Living with Lupus can be stressful and frightening. We at LupaVita know that our patients are often left wondering why they acquired Lupus in the first place and what they can do to achieve their highest quality of life. You are not alone – an estimated 5 million people worldwide are living with Lupus.
In this blog post, we hope to offer you some comfort by discussing some of the amazing research into causes, diagnosis, and treatment of Lupus with the goal of helping Lupus patients.
After receiving a Lupus diagnosis, many wonder “why did I get this?” Current thinking suggests a combination of genetic and environmental factors leads to Lupus, though we often cannot point to a single cause. Recent research by Melissa Wilson PhD, an evolutionary biologist at Arizona State University, attempts to explain an interesting characteristic of many autoimmune diseases such as Lupus – women are about four times as likely to be diagnosed than are men.
Through her theory termed the “pregnancy-compensation hypothesis”, Wilson suggests that a woman’s immune system evolved to engage in a complicated interplay with a potential placenta. According to her theory, a woman’s immune system needs to tamp down its activity so as not to reject a potential placenta and developing baby. Yet to compensate for the immune system’s decreased activity in relation to a potential placenta, other aspects of the immune system must ramp up to defend against potential infections. According to Wilson, the female immune system was designed in this way with the expectation that women of child-bearing age would be almost constantly pregnant.
However, in modern society, this is often not the case. Without a placenta and developing baby, the female immune system can get confused. It’s as if the immune system were expecting to engage in a tug of war with the placenta, and in the placenta’s absence, the immune system might turn its pent-up strength onto itself, leading to autoimmune disease.
Wilson’s theory helps us to understand why women of child-bearing age are much more likely to acquire an autoimmune disease such as Lupus. Excitingly, her thinking might lead to therapeutic interventions helping to prevent such autoimmune diseases. For example, it’s plausible we could find a medical intervention that mimics aspects of the placenta to give the non-pregnant female immune system an adversary in its “tug-of-war”, such that it does not turn against itself.
For more information on Wilson’s “pregnancy-compensation hypothesis,” consult this recent article in The Atlantic.
Diagnosing Lupus is not straight-forward. Many of our patients can likely relate to the tiring, nerve-racking process of receiving their diagnosis, where they may have seen multiple doctors over the course of months or years and been subjected to numerous diagnostic tests without clear answers. The truth is that Lupus is a complex disease that manifests in various ways, and there is currently no one diagnostic test that pinpoints a Lupus diagnosis.
Progentec, a company out of Oklahoma City, is hoping to change this. Progentec was recently awarded a Small Business Innovation Research (SBIR) grant from the National Institute of Allergy and Infectious Disease to further study their blood test for Lupus biomarkers. Their blood test aims to help in the initial diagnosis of Lupus, monitor a Lupus patient’s response to medical therapy, and help predict how a Lupus patient might respond to a certain therapy.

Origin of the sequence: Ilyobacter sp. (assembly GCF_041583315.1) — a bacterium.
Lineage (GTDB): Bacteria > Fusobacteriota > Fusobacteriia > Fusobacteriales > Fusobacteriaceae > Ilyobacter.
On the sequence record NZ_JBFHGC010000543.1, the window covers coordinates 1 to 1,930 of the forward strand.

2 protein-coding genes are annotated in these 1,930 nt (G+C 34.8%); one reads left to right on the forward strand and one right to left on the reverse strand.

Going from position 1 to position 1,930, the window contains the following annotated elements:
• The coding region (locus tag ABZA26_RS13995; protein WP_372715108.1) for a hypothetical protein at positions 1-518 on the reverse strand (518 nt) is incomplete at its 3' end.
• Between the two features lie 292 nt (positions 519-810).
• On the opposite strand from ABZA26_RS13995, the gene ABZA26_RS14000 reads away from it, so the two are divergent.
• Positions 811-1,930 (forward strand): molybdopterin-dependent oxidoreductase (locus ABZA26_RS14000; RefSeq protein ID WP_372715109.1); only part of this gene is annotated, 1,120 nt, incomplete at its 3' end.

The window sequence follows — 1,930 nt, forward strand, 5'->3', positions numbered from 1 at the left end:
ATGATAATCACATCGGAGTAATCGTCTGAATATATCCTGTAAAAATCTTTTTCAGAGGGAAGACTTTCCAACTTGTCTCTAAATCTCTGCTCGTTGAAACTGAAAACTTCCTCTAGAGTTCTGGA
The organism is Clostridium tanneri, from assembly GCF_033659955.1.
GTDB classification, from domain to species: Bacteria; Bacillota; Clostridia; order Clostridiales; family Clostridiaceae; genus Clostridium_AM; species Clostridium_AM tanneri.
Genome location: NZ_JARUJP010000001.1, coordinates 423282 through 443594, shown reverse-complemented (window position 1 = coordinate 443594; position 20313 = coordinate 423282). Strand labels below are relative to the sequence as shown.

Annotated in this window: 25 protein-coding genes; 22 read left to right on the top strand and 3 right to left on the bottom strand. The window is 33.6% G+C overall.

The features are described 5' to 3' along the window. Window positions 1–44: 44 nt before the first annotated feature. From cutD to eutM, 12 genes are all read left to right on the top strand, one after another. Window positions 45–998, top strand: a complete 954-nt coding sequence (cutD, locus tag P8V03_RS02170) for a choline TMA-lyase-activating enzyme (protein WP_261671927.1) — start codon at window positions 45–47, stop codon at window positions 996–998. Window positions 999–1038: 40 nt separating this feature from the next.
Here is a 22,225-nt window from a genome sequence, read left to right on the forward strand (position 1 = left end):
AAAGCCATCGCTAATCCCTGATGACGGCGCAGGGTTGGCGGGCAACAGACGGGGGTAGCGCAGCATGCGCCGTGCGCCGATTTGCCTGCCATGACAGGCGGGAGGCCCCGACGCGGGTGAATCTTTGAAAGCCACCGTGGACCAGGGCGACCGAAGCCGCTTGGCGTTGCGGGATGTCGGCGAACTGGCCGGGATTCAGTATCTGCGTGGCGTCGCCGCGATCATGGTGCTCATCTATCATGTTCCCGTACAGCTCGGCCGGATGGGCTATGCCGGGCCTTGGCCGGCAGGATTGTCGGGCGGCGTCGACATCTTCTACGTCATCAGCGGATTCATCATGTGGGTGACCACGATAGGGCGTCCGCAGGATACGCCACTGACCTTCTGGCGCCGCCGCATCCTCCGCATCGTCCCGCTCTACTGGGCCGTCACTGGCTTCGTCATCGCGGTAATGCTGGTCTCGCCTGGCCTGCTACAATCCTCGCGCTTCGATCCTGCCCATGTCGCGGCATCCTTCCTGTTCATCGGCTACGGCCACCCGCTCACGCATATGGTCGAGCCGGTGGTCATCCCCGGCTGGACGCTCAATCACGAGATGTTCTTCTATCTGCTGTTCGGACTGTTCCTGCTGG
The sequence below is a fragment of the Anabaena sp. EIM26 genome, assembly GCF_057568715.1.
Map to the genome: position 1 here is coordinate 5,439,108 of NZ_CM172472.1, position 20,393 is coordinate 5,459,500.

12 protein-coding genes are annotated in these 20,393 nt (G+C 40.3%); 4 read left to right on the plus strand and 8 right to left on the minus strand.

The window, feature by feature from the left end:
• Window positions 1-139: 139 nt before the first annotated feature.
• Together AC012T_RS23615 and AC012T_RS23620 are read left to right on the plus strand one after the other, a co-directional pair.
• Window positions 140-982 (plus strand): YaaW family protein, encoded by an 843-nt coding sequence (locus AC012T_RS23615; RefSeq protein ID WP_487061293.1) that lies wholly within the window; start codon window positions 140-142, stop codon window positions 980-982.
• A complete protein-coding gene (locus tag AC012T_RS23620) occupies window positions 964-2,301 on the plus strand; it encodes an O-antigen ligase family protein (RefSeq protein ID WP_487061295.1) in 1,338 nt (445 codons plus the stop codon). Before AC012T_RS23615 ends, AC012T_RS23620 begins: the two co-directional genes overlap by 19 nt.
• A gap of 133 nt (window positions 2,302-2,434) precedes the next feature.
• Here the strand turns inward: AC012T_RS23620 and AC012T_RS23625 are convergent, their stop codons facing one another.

Progentec’s biomarker test has great potential to increase efficiency and effectiveness in Lupus care. For more information about Progentec’s work, visit their company’s website:
Many of the treatments for autoimmune diseases such as Lupus are a bit non-specific and have actually been repurposed for use in autoimmune diseases from their original indications to treat other diseases. For example, Plaquenil was originally developed to treat Malaria; Methotrexate is a chemotherapeutic used in some cancer treatment protocols; and prednisone is a steroid with broad and systemic anti-inflammatory effects.
Given the lack of precision with current autoimmune drugs, patients are justified in hoping for more intelligently designed drugs with specificity for their unique condition and with the potential to offer fewer side effects. Resolve Therapeutics is on a mission to provide such a solution for patients battling Lupus.
Resolve Therapeutics has recently announced that it has completed enrollment in a phase 2A clinical trial testing safety and efficacy of its potential Lupus drug RSLV-132.
RSLV-132 works by attacking the very molecules that lead to inflammation and symptoms in Lupus. In short, one of the molecular causes of Lupus includes genetic material such as DNA and RNA existing where it should not – outside of the cell for example. The presence of this DNA and RNA can trick the immune system into fighting these molecules as if they were a foreign infection. RSLV-132 specifically aims to destroy the misplaced RNA, in the hopes of decreasing some of the inflammatory symptoms of Lupus.
News of Resolve Therapeutics’ progress in their clinical trial should be hopeful for Lupus patients, as it represents a step towards improved treatments. For more information on RSLV-132 and its clinical trial, consult a recent article from Business Wire:
Living with Lupus can be difficult. We still have an abundance of questions about various aspects of this disease that has the potential to affect many different body parts and organ systems. However, there is much cutting-edge research looking into how we can improve the lives of those battling Lupus. Through this blog post exploring some of this exciting work, we aspire to give you hope for a future where we are better able to care for patients with Lupus.